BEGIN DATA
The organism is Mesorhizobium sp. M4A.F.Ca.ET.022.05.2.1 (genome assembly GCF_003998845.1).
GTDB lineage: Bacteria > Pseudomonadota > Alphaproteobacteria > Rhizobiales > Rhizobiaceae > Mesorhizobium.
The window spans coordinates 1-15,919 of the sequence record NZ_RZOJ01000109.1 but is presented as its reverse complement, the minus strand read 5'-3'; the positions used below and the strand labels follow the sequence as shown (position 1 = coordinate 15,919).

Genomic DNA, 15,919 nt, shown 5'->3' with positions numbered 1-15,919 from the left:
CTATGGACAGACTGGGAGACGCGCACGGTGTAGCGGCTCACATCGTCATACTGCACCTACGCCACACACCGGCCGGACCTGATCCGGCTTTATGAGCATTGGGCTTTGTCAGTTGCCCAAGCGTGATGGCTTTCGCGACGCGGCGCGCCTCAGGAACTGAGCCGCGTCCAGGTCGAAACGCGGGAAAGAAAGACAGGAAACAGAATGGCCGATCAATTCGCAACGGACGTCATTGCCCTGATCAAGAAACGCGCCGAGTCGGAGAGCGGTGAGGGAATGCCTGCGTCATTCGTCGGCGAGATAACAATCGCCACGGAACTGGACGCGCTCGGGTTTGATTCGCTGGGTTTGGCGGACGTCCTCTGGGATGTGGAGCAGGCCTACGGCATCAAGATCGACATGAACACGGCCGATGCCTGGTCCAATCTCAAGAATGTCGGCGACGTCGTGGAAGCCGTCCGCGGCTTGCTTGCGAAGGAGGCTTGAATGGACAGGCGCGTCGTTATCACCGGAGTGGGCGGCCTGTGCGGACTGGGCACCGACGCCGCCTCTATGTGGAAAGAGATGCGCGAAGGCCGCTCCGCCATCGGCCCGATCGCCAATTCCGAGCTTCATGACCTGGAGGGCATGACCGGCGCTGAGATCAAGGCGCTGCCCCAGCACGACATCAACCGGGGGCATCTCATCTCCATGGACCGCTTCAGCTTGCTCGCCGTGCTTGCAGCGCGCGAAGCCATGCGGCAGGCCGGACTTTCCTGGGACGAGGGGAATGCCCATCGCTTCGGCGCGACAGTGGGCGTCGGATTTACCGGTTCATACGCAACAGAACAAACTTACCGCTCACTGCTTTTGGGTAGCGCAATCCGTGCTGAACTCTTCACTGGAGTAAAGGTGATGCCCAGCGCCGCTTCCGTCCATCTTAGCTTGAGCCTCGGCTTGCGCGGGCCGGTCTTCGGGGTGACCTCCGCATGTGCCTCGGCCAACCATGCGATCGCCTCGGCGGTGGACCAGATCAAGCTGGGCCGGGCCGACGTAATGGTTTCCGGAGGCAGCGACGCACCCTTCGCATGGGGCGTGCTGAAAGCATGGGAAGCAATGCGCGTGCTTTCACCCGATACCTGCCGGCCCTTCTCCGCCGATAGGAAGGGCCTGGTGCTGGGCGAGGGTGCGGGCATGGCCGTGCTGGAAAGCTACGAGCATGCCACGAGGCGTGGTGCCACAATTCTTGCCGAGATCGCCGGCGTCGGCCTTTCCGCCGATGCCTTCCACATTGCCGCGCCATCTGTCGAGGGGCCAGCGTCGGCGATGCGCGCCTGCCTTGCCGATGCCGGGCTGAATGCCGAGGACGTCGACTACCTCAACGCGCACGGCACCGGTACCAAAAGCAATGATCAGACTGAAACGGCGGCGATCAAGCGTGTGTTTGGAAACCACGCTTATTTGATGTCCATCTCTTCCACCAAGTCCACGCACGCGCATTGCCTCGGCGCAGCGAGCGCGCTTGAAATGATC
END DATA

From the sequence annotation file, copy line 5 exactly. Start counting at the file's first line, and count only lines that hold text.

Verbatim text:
CTATGGACAGACTGGGAGACGCGCACGGTGTAGCGGCTCACATCGTCATACTGCACCTACGCCACACACCGGCCGGACCTGATCCGGCTTTATGAGCATTGGGCTTTGTCAGTTGCCCAAGCGTGATGGCTTTCGCGACGCGGCGCGCCTCAGGAACTGAGCCGCGTCCAGGTCGAAACGCGGGAAAGAAAGACAGGAAACAGAATGGCCGATCAATTCGCAACGGACGTCATTGCCCTGATCAAGAAACGCGCCGAGTCGGAGAGCGGTGAGGGAATGCCTGCGTCATTCGTCGGCGAGATAACAATCGCCACGGAACTGGACGCGCTCGGGTTTGATTCGCTGGGTTTGGCGGACGTCCTCTGGGATGTGGAGCAGGCCTACGGCATCAAGATCGACATGAACACGGCCGATGCCTGGTCCAATCTCAAGAATGTCGGCGACGTCGTGGAAGCCGTCCGCGGCTTGCTTGCGAAGGAGGCTTGAATGGACAGGCGCGTCGTTATCACCGGAGTGGGCGGCCTGTGCGGACTGGGCACCGACGCCGCCTCTATGTGGAAAGAGATGCGCGAAGGCCGCTCCGCCATCGGCCCGATCGCCAATTCCGAGCTTCATGACCTGGAGGGCATGACCGGCGCTGAGATCAAGGCGCTGCCCCAGCACGACATCAACCGGGGGCATCTCATCTCCATGGACCGCTTCAGCTTGCTCGCCGTGCTTGCAGCGCGCGAAGCCATGCGGCAGGCCGGACTTTCCTGGGACGAGGGGAATGCCCATCGCTTCGGCGCGACAGTGGGCGTCGGATTTACCGGTTCATACGCAACAGAACAAACTTACCGCTCACTGCTTTTGGGTAGCGCAATCCGTGCTGAACTCTTCACTGGAGTAAAGGTGATGCCCAGCGCCGCTTCCGTCCATCTTAGCTTGAGCCTCGGCTTGCGCGGGCCGGTCTTCGGGGTGACCTCCGCATGTGCCTCGGCCAACCATGCGATCGCCTCGGCGGTGGACCAGATCAAGCTGGGCCGGGCCGACGTAATGGTTTCCGGAGGCAGCGACGCACCCTTCGCATGGGGCGTGCTGAAAGCATGGGAAGCAATGCGCGTGCTTTCACCCGATACCTGCCGGCCCTTCTCCGCCGATAGGAAGGGCCTGGTGCTGGGCGAGGGTGCGGGCATGGCCGTGCTGGAAAGCTACGAGCATGCCACGAGGCGTGGTGCCACAATTCTTGCCGAGATCGCCGGCGTCGGCCTTTCCGCCGATGCCTTCCACATTGCCGCGCCATCTGTCGAGGGGCCAGCGTCGGCGATGCGCGCCTGCCTTGCCGATGCCGGGCTGAATGCCGAGGACGTCGACTACCTCAACGCGCACGGCACCGGTACCAAAAGCAATGATCAGACTGAAACGGCGGCGATCAAGCGTGTGTTTGGAAACCACGCTTATTTGATGTCCATCTCTTCCACCAAGTCCACGCACGCGCATTGCCTCGGCGCAGCGAGCGCGCTTGAAATGATC